Nonfiction About Millennials in Review: Can’t Even

September 20, 2021 Uncategorized 8 ★★★★★

Nonfiction About Millennials in Review: Can’t EvenTitle: Can't Even: How Millennials Became the Burnout Generation
Author: Anne Helen Petersen
Source: Library
Links: Bookshop (affiliate link) |Goodreads

Summary: This was an informative, engaging history of work, but mostly it was cathartic to hear that I’m not alone.

I have to say, I really enjoyed reading this book about the systemic issues leading to millennial burnout. I didn’t relate to quite everything here. I think I may have a healthier relationship to social media than the author (of course, it’s not part of my job!). I’m also fortunate to be dealing with pretty low precarity in my life in terms of jobs and finances. I related to almost everything here though. It was incredibly cathartic to hear about other people who feel the way I do about life, work, and relationships. It was also affirming to see all the ways the system is stacked against millennials laid out so clearly. The author does an great job mixing memoir, interviews, and history together to give a complete picture of where we are and how we got here.

While the main thrust of the book was the experience of white, middle class Americans, the author mixed in a much broader range of perspectives. The millennials she interviews represent people of many races, genders, and sexualities. They also span the country in terms of geography, class, family situation, and occupation. Although this didn’t shift the focus of the book, it allowed the author to give a more complete overview of millennial experience. She also devoted at least a section of most chapters to talking about how people with marginalized identities and/or with lower income may be even more affected by systemic social issues.

I appreciated that the author didn’t wrap up with too specific a prescription for our problems. This is a large issue that will need many specific policy solutions. That would be a bit much for this slim, engaging read to tackle. Instead, the author highlights the important paradigm shifts she hopes this book will facilitate. Specifically, before policy change can happen, we all have to recognize that their are systemic issues and be willing to fight to make things better for everyone, not just ourselves.

8 Responses to “Nonfiction About Millennials in Review: Can’t Even”

    • Geoff W

      OH! I’ll be interested to hear what you think of The Anxiety Toolkit. I’m actually listed on her site as a reviewer as I read it pre-publication 😀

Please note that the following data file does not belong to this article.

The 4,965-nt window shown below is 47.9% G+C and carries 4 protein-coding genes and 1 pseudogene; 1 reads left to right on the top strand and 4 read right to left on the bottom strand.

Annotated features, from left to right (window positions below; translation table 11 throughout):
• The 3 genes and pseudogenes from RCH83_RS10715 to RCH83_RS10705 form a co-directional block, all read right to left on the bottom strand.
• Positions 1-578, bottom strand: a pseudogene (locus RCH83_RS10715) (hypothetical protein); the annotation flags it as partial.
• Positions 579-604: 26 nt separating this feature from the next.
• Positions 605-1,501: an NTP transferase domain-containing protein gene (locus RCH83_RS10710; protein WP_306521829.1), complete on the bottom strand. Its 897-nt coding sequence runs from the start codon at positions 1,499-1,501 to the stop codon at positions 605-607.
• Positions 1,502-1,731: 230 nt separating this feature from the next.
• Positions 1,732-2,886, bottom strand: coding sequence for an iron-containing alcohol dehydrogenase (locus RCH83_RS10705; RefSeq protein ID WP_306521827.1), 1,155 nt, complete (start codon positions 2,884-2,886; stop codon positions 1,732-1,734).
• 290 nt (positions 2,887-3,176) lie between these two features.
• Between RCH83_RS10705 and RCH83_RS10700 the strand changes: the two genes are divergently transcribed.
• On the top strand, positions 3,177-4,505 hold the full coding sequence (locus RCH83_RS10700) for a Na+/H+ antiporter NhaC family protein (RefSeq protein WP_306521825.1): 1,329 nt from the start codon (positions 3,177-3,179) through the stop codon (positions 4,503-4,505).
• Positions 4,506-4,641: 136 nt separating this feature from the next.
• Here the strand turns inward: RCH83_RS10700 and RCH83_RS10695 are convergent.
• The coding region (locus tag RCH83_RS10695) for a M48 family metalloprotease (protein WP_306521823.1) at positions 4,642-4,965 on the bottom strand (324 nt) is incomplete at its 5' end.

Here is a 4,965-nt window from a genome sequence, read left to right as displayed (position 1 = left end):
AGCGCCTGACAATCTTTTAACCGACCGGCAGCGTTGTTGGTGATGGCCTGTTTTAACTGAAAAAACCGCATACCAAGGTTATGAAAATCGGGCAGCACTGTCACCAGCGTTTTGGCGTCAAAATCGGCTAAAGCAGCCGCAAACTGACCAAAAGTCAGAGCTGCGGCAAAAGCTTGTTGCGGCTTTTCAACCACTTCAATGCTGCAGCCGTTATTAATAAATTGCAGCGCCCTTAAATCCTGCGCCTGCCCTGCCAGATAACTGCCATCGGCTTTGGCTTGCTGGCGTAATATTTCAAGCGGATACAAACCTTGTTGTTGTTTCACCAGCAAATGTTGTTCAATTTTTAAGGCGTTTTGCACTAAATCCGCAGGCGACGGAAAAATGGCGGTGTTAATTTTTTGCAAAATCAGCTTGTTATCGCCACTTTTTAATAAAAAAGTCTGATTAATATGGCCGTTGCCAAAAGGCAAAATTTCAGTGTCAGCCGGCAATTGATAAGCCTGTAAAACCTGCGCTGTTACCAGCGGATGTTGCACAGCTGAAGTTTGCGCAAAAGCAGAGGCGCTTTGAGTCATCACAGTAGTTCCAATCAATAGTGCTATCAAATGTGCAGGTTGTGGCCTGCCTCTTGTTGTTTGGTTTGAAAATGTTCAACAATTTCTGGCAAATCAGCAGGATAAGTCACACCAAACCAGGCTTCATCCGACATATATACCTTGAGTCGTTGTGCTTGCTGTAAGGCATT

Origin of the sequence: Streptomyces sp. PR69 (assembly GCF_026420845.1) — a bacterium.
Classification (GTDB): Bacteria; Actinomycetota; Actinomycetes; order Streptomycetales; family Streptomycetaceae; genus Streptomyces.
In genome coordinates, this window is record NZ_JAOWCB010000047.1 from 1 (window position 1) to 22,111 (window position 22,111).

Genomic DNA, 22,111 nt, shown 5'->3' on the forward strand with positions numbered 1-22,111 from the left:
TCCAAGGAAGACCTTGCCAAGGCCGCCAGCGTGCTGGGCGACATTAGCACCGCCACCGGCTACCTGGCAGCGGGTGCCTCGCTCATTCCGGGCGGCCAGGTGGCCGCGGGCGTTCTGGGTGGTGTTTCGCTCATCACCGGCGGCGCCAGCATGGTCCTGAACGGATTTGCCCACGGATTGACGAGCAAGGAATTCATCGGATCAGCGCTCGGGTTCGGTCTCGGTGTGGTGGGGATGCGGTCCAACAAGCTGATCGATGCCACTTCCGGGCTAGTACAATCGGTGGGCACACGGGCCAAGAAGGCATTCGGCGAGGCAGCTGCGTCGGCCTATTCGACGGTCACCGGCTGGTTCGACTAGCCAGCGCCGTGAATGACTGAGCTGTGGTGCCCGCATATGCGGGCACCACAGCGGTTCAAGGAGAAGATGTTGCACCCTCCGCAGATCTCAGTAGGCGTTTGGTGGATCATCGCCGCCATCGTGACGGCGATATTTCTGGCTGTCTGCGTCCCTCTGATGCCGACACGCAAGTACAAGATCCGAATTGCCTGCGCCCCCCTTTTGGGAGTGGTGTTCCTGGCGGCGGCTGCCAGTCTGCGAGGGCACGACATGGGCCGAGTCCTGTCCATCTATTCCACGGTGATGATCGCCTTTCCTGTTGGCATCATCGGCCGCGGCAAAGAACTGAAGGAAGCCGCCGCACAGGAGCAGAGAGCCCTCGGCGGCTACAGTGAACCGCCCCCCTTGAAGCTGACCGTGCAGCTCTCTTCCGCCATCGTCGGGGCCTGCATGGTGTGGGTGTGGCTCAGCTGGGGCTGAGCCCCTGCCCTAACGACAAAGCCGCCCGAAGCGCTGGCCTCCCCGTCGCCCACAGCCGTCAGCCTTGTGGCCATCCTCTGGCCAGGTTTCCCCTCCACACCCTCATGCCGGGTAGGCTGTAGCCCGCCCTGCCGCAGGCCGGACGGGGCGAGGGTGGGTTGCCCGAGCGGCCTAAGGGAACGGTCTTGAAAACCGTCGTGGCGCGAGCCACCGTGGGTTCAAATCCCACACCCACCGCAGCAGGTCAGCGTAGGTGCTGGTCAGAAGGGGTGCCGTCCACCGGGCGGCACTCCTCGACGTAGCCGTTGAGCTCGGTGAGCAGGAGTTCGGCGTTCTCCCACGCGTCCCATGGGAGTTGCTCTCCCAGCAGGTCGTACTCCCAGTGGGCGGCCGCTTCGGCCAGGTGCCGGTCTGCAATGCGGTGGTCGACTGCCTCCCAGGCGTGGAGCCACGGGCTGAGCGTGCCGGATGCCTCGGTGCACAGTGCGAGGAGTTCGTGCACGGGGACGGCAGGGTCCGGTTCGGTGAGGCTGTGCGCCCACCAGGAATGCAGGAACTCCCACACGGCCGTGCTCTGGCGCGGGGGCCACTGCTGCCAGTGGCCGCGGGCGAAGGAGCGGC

• DoingDewey

      I thought it was really good, so I’d definitely recommend picking it up when you get a chance. I know I’ve slowed down a lot on requesting ARCs, because I often take a while to get to them and I feel much less guilty about that if they showed up without my asking for them.

      So far, I’m liking The Anxiety Toolkit pretty well. It seems focused on practical advice, which I appreciate. It has so many suggestions though, I think I might need to buy a copy instead of just getting it from the library, because I just can’t try all the things it suggest at once!

  1. Helen Murdoch

    I haven’t heard of this one before and, being a generation X, probably wouldn’t relate to most of it. But, I think it’s always good to read about others who are having similar experiences to you.

    • DoingDewey

      Yeah, I love that reading can be both a way to learn about people who are different from you and to find solidarity with people who are similar. I don’t do as much reading about people who are similar and I really enjoyed that about this book 🙂

  2. Jenny @ Reading the End

    I enjoyed this, though I did feel frustrated that the primary focus on people in my exact demographic — obviously it’s very relevant to me!, but I wish there had been a little more balance in terms of what trends were being discussed. Whew what a dumb generation to be in. 😛

    • DoingDewey

      It’s interesting, because the author is clearly trying to be intersectional and not just focus on the white, middle class millennial experience. She acknowledges that she’s biased towards focusing on that demographic, she interviews reasonably widely outside that demographic, and she notes some places where her analysis is limited. I was still left feeling the same way as you though – I’d have liked more on millennial experiences that aren’t exactly my own! I recognize this book couldn’t be all things to all people though, so maybe I’ll look for some authors who belong to other demographics and who are writing about millennials who are a little less like me 🙂

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